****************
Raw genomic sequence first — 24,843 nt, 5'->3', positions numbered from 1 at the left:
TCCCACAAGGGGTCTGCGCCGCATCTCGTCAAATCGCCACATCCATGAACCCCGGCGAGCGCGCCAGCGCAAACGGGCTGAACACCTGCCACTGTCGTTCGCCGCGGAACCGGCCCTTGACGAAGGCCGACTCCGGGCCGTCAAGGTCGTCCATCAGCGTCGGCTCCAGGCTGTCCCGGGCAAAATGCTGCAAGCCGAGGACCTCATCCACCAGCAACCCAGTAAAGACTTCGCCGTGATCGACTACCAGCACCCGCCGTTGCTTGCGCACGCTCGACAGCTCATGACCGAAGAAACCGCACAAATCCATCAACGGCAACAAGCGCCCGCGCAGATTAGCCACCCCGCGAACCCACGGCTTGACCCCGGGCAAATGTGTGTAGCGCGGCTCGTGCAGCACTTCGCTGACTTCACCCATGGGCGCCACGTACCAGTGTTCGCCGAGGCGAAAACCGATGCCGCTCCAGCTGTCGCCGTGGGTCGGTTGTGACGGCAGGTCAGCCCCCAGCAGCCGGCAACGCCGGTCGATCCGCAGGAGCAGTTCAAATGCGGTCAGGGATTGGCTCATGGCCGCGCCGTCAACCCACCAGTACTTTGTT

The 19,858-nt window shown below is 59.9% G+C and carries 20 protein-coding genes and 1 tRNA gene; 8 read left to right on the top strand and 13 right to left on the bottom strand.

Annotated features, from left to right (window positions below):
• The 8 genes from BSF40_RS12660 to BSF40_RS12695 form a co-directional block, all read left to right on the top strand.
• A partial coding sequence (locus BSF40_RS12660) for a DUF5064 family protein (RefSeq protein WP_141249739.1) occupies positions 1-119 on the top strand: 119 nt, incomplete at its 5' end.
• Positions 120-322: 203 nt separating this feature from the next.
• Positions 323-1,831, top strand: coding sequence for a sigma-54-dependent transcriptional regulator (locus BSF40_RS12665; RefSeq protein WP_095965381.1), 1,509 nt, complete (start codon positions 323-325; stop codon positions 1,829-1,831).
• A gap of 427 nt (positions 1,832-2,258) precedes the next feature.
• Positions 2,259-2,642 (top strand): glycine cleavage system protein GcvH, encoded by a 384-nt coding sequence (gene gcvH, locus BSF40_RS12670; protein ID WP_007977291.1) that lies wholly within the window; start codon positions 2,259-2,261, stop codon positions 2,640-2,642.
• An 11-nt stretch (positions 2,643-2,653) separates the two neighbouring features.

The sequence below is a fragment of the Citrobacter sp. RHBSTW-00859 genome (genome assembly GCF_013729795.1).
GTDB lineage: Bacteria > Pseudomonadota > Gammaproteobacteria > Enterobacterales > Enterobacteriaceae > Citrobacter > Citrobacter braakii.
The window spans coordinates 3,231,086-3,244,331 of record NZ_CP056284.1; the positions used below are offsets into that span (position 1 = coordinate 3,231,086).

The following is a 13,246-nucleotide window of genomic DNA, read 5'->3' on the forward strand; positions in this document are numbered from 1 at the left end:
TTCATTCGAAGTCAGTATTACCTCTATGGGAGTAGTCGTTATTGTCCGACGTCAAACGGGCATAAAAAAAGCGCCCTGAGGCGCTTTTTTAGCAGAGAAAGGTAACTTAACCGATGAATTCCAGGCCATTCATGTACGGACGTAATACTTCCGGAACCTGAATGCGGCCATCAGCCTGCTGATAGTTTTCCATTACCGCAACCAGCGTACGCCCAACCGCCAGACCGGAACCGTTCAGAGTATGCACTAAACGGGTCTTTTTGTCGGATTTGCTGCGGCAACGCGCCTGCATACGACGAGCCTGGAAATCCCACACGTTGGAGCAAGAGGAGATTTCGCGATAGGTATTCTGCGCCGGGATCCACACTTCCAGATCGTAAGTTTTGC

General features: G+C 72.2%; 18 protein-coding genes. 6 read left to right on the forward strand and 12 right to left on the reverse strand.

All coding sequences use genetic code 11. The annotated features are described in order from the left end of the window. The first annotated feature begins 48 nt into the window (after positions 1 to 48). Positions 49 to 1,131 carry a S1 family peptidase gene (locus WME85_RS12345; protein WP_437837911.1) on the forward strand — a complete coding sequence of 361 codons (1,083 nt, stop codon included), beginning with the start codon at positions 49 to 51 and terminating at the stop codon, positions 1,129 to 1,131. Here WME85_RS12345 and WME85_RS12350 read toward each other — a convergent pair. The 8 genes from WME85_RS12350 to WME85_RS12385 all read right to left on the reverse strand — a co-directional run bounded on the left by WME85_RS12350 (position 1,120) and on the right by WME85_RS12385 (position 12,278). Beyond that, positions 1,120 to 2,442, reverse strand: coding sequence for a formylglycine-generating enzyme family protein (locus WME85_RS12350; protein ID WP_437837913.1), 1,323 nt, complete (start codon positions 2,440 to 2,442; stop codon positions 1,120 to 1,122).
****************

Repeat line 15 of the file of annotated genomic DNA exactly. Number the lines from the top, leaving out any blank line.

The following is a 13,246-nucleotide window of genomic DNA, read 5'->3' on the forward strand; positions in this document are numbered from 1 at the left end: